Obama Calls Out ‘Woke’ Culture

Former President Obama called out so-called 'woke' culture in a talk late last week.

Former President Barack Obama spoke out last week about so-called “wokeness,” or what he called “call-out culture,” asserting that it isn’t real activism and that it isn’t accomplishing anything:

Former President Barack Obama made a rare foray into the cultural conversation this week, objecting to the prevalence of “call-out culture” and “wokeness” during an interview about youth activism at the Obama Foundation summit on Tuesday.

For more than an hour, Mr. Obama sat onstage with the actress Yara Shahidi and several other young leaders from around the world. The conversation touched on “leadership, grass roots change and the power places have to shape our journeys,” the Obama Foundation said, but it was his remarks about young activists that have ricocheted around the internet, mostly receiving praise from a cohort of bipartisan and intergenerational supporters.

“This idea of purity and you’re never compromised and you’re always politically ‘woke’ and all that stuff,” Mr. Obama said. “You should get over that quickly.”

“The world is messy; there are ambiguities,” he continued. “People who do really good stuff have flaws. People who you are fighting may love their kids, and share certain things with you.”

Mr. Obama spoke repeatedly of the role of social media in activism specifically, including the idea of what’s become known as “cancel culture,” which is much remarked upon, but still nebulously defined. It tends to refer to behavior that mostly plays out on the internet when someone has said or done something to which others object. That person is then condemned in a flurry of social media posts. Such people are often referred to as “canceled,” a way of saying that many others (and perhaps the places at which they work) are fed up with them and will have no more to do with them.

Mr. Obama talked about conversations he’s had with his daughter Malia, who is a student at Harvard with Ms. Shahidi.

“I do get a sense sometimes now among certain young people, and this is accelerated by social media, there is this sense sometimes of: ‘The way of me making change is to be as judgmental as possible about other people,'” he said, “and that’s enough.”

“Like, if I tweet or hashtag about how you didn’t do something right or used the wrong verb,” he said, “then I can sit back and feel pretty good about myself, cause, ‘Man, you see how woke I was, I called you out.'”
Then he pretended to sit back and press the remote to turn on a television.

“That’s not activism. That’s not bringing about change,” he said. “If all you’re doing is casting stones, you’re probably not going to get that far. That’s easy to do.”

Here’s the video:

The former President’s comments brought about rare agreement across the political and cultural aisles:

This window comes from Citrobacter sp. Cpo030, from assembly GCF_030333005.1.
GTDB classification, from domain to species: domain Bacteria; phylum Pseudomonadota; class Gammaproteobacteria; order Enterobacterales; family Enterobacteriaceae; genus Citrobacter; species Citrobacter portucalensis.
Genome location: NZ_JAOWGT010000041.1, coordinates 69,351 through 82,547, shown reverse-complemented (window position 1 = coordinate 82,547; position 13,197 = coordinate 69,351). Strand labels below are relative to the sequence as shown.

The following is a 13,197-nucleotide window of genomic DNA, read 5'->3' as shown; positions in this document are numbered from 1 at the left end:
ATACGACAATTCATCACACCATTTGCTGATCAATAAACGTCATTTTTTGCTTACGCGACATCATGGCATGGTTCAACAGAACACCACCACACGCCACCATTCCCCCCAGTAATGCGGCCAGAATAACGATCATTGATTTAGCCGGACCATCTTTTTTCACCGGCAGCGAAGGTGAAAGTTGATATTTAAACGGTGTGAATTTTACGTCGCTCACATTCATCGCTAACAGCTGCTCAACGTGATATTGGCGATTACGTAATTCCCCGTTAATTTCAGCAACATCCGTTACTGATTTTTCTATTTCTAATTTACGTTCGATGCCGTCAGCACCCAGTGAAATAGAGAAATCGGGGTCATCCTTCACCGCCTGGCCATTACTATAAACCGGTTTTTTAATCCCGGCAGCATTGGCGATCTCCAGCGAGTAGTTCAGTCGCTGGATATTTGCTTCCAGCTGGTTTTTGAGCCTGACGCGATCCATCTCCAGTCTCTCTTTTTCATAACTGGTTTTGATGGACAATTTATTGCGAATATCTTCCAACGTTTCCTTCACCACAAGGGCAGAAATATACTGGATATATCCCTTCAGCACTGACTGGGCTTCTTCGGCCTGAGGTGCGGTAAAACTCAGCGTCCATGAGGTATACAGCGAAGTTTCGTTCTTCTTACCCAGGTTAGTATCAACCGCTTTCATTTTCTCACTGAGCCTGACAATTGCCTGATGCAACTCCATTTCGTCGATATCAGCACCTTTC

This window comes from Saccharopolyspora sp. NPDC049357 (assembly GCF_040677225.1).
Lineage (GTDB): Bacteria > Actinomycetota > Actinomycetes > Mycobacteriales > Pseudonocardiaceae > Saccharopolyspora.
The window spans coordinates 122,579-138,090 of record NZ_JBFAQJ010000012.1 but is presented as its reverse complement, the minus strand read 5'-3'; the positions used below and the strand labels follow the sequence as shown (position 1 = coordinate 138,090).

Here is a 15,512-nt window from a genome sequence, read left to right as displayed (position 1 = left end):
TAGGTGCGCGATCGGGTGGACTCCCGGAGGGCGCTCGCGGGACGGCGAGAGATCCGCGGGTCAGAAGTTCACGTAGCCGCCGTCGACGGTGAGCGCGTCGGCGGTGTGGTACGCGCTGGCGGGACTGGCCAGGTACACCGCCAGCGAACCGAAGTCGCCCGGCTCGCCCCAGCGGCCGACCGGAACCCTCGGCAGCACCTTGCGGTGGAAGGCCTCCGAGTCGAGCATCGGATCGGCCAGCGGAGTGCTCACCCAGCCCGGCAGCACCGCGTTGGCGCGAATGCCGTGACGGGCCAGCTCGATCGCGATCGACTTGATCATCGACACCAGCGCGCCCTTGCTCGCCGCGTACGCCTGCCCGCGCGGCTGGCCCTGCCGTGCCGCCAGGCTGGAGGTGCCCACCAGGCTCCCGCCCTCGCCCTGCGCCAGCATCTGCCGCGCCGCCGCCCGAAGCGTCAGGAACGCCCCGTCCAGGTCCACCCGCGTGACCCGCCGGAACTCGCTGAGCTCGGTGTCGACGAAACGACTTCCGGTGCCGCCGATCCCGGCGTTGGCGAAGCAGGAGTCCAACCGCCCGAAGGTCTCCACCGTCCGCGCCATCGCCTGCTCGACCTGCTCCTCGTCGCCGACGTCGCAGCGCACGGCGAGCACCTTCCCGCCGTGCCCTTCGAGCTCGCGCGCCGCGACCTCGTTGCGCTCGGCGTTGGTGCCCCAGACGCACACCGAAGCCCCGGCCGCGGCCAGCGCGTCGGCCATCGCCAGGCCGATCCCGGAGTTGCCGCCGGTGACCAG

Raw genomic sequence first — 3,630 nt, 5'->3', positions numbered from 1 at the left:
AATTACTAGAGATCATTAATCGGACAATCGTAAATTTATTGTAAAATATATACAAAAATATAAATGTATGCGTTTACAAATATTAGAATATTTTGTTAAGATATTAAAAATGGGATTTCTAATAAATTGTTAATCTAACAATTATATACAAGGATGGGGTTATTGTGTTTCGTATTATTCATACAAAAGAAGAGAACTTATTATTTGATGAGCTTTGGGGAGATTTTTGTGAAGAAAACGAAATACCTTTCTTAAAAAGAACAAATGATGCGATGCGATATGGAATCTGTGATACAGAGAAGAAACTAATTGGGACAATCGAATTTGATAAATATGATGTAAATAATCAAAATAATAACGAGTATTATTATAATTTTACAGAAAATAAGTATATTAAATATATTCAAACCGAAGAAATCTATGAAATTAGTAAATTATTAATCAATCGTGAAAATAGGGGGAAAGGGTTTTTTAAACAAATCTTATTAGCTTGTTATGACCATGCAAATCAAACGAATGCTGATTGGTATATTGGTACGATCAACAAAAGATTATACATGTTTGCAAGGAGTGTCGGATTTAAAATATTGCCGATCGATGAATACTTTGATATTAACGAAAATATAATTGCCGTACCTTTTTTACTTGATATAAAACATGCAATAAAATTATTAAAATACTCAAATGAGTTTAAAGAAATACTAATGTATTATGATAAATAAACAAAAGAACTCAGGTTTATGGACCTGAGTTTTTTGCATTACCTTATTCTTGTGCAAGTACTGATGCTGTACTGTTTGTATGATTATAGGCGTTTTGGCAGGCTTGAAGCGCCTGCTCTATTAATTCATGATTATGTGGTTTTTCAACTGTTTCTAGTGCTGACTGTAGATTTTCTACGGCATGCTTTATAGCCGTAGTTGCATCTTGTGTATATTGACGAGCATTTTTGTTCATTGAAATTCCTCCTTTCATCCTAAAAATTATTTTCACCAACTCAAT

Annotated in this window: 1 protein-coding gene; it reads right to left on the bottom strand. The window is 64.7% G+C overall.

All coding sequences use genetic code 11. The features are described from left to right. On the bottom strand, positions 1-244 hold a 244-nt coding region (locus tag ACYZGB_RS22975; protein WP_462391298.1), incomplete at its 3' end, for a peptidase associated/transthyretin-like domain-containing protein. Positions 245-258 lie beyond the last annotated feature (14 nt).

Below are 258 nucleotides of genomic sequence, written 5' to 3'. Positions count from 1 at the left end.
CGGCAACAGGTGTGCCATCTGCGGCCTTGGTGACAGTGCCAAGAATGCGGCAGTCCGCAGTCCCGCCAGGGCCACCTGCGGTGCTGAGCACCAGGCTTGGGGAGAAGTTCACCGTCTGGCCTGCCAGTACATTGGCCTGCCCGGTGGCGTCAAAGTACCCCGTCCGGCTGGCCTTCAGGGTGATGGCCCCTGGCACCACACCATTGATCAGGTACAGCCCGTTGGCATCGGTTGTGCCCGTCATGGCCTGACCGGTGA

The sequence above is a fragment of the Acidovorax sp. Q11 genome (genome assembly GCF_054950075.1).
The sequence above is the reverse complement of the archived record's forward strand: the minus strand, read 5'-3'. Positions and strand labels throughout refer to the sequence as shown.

Former president Barack Obama offered some advice earlier this week to young people hoping to change society: participating in cancel culture isn’t the way to do it.

“This idea of purity and you’re never compromised and you’re always politically woke and all that stuff, you should get over that quickly,” the 58-year-old said Tuesday while speaking at the Obama Foundation Summit in Chicago. “The world is messy. There are ambiguities. People who do really good stuff have flaws.”

Obama’s pointed warning that social media enables “woke” people to be “as judgmental as possible” went viral Wednesday, drawing praise from both the left and right. By early Thursday, clips of Obama shared on Twitter had been viewed millions of times as many stressed that all social media users needed to hear his message.

“He is right on all counts,” 2020 Democratic presidential candidate Andrew Yang tweeted, while his opponent Rep. Tulsi Gabbard (D-Hawaii) wrote, “We all need a little more aloha spirit — being respectful & caring for one another.”

“Good for Obama,” wrote conservative pundit Ann Coulter, adding in parentheses that her comment was “Not sarcastic!”

On Tuesday, Obama was roughly 50 minutes into a discussion with young leaders about their activism when he mentioned that he had started to notice a worrisome trend “among young people, particularly on college campuses.”

“There is this sense sometimes of, ‘The way of me making change is to be as judgmental as possible about other people,’ and that’s enough,” he said, noting that the mind-set was only “accelerated by social media.”

Obama went on to describe an example of the behavior he was cautioning against.

(…)

Obama effectively inserted himself into the ongoing debate that surrounds cancel culture, a term that refers to a mass effort, usually carried out on social media, to call out prominent people for any alleged wrongdoing and demand that they lose access to their public platforms. The strategy has proved vital to holding powerful figures accountable, sparking international movements such as #MeToo. But “canceling” has also been criticized for encouraging mob behavior that often results in major consequences to people’s lives and careers over missteps such as old inappropriate tweets, The Washington Post’s Abby Ohlheiser and Elahe Izadi reported.